The Islamic State’s Amaq News Agency quickly claimed responsibility for a shooting in the Champs-Élysées shopping area of Paris, France earlier today. At least one policeman was killed and two others injured during the attack.
Amaq’s claim, which identified the assailant by his purported nom de guerre, was released online in Arabic and English within hours of the assault. Citing a supposed “source,” Amaq reported: “Attacker who carried out assault in the area of Champs-Elysées in central Paris is Abu Yusuf al-Baljiki, an Islamic State fighter.”
Al-Baljiki means “the Belgian.” Jihadists have multiple reasons for adopting their chosen aliases, but this type of identifier usually indicates that the terrorist is either from Belgium or lived there at some point.
French press reports have identified the perpetrator as Karim Cheurfi, who was well-known to law enforcement officials. According to L’Express, Cheurfi was convicted of shooting at police officers in 2001. He was sentenced to 20 years in prison in 2003, but his sentence was reduced to 15 years in 2005. Other French media outlets, such as Le Parisien, have documented Cheurfi’s criminal past as well. Assuming the initial reports are accurate, and Cheurfi is responsible for today’s shooting, then his sentence reduction obviously played a role in allowing him to reengage in violence at this time.
It is not yet clear what, if any, direct connection the terrorist had to the Islamic State. As FDD’s Long War Journal has reported in the past, Amaq and other propaganda arms of the self-declared caliphate have repeatedly identified terrorists in the West as the group’s “fighters,” or more commonly as its “soldiers.”
An Islamic State claim of responsibility doesn’t prove that the group had direct ties to the attacker. However, authorities have found that terrorists had digital ties, or were at least inspired by the organization, in a number of cases. Islamic State operatives have also orchestrated a series of plots in the West. In some cases, jihadists have been dispatched to carry out specific operations.
In other instances, jihadists have been “remote-controlled” by operatives residing in Iraq and Syria. Abu Bakr al Baghdadi’s enterprise maintains a stable of cyber planners who are responsible for directing willing recruits to carry out attacks everywhere from Southeast Asia to the heart of the US. European counterterrorism and intelligence officials discovered a series of these small-scale plots, overseen by Islamic State cyber planners, during the summer of 2016. Rachid Kassim, an Islamic State operative who was targeted in a US airstrike earlier this year, has been tied to string of “remote-controlled” plots in France. The group has directed similar operations elsewhere and has attempted to do so inside the US as well.
The Islamic State networks in France and Belgium have been closely linked for some time. Besides the fact that the two nations border one another, some of the terrorists responsible for the Nov. 13, 2015 assault on Paris were part of a network with deep roots inside Belgium. Several of the terrorists responsible for the Paris raids were either from Belgium, or had resided there. Abdelhamid Abaaoud, a logistical point man for the operation, was known as “Abu Umar al-Baljiki.” Several of Abaaoud’s comrades committed grisly executions in the lands of the so-called caliphate before their night of terror in France’s capital. Abaaoud also maintained ties to more than one cell in Belgium.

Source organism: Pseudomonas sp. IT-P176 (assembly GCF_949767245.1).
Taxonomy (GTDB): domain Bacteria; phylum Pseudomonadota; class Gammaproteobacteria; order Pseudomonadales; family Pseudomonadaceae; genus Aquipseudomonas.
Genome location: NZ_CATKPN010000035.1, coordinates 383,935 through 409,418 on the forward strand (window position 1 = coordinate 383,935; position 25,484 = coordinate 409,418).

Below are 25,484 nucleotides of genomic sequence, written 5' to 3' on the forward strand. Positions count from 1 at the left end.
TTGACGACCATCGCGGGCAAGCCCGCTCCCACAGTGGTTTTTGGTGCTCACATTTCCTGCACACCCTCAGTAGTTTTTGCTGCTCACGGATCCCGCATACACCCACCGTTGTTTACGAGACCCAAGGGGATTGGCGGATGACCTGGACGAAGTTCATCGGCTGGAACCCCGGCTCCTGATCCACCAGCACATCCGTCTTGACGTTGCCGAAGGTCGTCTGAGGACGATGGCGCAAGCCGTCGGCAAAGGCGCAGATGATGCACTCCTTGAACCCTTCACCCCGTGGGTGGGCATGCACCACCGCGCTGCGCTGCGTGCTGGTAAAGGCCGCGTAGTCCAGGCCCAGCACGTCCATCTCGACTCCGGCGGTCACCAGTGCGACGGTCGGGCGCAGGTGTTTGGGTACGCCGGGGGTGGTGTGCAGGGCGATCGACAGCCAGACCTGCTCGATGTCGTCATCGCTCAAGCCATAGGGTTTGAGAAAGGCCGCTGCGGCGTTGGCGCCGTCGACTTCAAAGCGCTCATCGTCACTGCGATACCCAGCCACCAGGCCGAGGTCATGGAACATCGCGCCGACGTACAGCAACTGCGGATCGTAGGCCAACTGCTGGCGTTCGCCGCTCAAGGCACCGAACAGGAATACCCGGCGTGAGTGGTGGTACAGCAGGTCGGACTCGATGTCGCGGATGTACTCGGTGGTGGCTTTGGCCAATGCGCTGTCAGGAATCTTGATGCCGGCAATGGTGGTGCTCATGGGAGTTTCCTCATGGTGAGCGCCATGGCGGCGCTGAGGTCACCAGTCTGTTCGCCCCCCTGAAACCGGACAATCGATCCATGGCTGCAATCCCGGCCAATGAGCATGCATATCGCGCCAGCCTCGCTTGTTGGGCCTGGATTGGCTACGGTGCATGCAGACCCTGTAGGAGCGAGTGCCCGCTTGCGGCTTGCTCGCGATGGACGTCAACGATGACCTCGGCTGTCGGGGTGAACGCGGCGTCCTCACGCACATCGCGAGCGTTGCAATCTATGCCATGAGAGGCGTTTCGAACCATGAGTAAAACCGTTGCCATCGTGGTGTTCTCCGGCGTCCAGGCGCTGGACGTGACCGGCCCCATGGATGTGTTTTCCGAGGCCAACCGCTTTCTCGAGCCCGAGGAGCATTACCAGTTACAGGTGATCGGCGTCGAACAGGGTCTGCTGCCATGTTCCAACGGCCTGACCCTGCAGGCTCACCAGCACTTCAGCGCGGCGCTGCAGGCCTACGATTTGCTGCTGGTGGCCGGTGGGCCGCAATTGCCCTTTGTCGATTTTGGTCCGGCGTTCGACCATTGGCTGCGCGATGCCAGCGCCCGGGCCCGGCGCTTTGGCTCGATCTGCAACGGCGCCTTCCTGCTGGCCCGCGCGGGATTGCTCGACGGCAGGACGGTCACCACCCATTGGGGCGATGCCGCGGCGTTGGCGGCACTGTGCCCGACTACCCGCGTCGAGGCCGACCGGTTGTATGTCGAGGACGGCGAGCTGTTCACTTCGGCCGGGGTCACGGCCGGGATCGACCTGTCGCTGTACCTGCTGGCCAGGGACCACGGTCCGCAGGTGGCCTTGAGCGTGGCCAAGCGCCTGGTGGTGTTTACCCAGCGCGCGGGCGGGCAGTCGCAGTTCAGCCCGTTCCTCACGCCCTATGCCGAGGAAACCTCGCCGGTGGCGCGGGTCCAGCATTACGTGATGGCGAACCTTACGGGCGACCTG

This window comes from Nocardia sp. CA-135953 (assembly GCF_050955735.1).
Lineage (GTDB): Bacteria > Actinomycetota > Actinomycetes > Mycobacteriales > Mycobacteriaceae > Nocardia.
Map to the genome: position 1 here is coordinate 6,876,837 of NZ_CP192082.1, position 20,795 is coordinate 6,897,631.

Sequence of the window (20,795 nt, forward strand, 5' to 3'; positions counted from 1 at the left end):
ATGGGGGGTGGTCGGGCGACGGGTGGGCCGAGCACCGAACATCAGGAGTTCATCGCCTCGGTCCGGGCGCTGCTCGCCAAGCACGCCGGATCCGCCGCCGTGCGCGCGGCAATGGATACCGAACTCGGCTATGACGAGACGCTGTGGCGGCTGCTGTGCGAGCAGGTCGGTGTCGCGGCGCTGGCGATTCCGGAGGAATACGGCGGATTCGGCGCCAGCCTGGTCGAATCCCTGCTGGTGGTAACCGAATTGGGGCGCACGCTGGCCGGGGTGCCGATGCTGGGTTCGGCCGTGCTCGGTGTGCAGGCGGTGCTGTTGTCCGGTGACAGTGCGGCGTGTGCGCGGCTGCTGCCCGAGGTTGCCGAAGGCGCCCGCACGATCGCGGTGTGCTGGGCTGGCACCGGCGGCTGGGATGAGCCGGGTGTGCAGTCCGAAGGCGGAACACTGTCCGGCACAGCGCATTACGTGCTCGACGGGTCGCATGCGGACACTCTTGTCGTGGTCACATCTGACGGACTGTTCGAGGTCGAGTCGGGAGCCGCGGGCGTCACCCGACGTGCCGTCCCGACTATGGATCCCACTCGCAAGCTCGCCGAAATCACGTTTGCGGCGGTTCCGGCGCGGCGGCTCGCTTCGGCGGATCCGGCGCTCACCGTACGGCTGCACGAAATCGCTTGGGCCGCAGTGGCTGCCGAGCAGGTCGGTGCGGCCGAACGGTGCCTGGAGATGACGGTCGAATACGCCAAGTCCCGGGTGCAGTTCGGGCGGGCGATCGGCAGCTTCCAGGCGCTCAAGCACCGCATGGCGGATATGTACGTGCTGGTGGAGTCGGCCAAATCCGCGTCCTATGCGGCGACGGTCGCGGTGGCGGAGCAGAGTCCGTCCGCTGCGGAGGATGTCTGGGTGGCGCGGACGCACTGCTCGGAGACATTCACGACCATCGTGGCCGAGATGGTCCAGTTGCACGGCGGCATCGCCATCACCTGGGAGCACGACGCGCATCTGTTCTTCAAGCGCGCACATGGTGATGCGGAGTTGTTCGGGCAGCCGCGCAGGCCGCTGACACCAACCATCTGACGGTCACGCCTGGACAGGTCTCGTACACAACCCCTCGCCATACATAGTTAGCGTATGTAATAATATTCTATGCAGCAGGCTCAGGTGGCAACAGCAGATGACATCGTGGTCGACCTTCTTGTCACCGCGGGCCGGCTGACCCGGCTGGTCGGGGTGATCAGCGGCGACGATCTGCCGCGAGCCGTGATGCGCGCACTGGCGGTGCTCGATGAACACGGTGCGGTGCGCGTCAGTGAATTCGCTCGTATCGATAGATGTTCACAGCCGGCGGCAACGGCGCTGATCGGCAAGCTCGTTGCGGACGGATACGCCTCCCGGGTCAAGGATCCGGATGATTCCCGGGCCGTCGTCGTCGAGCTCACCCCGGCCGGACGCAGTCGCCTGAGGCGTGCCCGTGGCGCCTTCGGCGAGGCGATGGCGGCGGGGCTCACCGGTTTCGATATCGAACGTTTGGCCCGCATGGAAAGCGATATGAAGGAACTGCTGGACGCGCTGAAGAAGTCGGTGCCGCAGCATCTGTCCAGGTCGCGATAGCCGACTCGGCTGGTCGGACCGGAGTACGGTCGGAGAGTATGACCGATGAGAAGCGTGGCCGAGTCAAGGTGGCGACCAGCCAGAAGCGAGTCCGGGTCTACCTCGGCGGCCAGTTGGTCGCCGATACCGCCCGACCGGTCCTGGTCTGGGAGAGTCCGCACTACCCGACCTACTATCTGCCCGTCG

Europe has been struck several times in recent weeks.
On Mar. 22, a 52 year-old man named Khalid Masood drove his vehicle into a crowd near the British parliament in London. Masood then jumped out of his car and assaulted others with a blade. The Islamic State has repeatedly encouraged followers to carry out this same type of attack. Amaq claimed responsibility the following day, saying the attacker “was a soldier of the Islamic State” and executed “the operation in response to calls to target citizens of coalition nations.”
On Apr. 7, a 39 year-old Uzbek man named Rakhmat Akilov drove a hijacked beer truck into another crowd of people in Stockholm, Sweden. Four people were killed and more than a dozen injured. “We know he has shown sympathies to extreme groups, among them ISIS,” said Jonas Hysing, the national police spokesman, according to CNN. “We won’t comment any further on that.” Akilov’s lawyer subsequently said his client had admitted to committing a “terrorist crime.”
Uzbekistan’s foreign minister, Abdulaziz Kamilov, has since claimed that Akilov was recruited by the Islamic State and “had encouraged other Uzbeks to travel to Syria to fight for the militant group,” according to The New York Times.
However, the Islamic State has not issued a claim of responsibility for the Stockholm attack. Unlike today, Amaq did not release a statement claiming Akilov as one of the group’s own.
Then, on Apr. 11, the tour bus for a German soccer team was hit by roadside bombs in Dortmund. It is not clear who was behind the bombing and there are various theories floating around in the press.
French authorities claimed just earlier this week that they had thwarted an “imminent” terrorist attack in Marseille. Two men were arrested. France’s interior minister, Matthias Fekl, said the pair “intended to commit an attack on French soil in the very short term, which is to say in coming days.” The Financial Times reported that police “found an Uzi sub-machine gun, several pistols, a silencer and ammunition,” as well as TATP explosives, which have been repeatedly used in terror attacks. The police also supposedly confiscated “a homemade grenade, a map of Marseille, an [Islamic State] flag and a copy of the Koran,” in addition to a “Guy Fawkes” mask, which is more emblematic of non-jihadist groups.
Even though the plot in Marseille was foiled, however, France faces a constant stream of threats. That reality was unfortunately made easy to see once again today in Paris.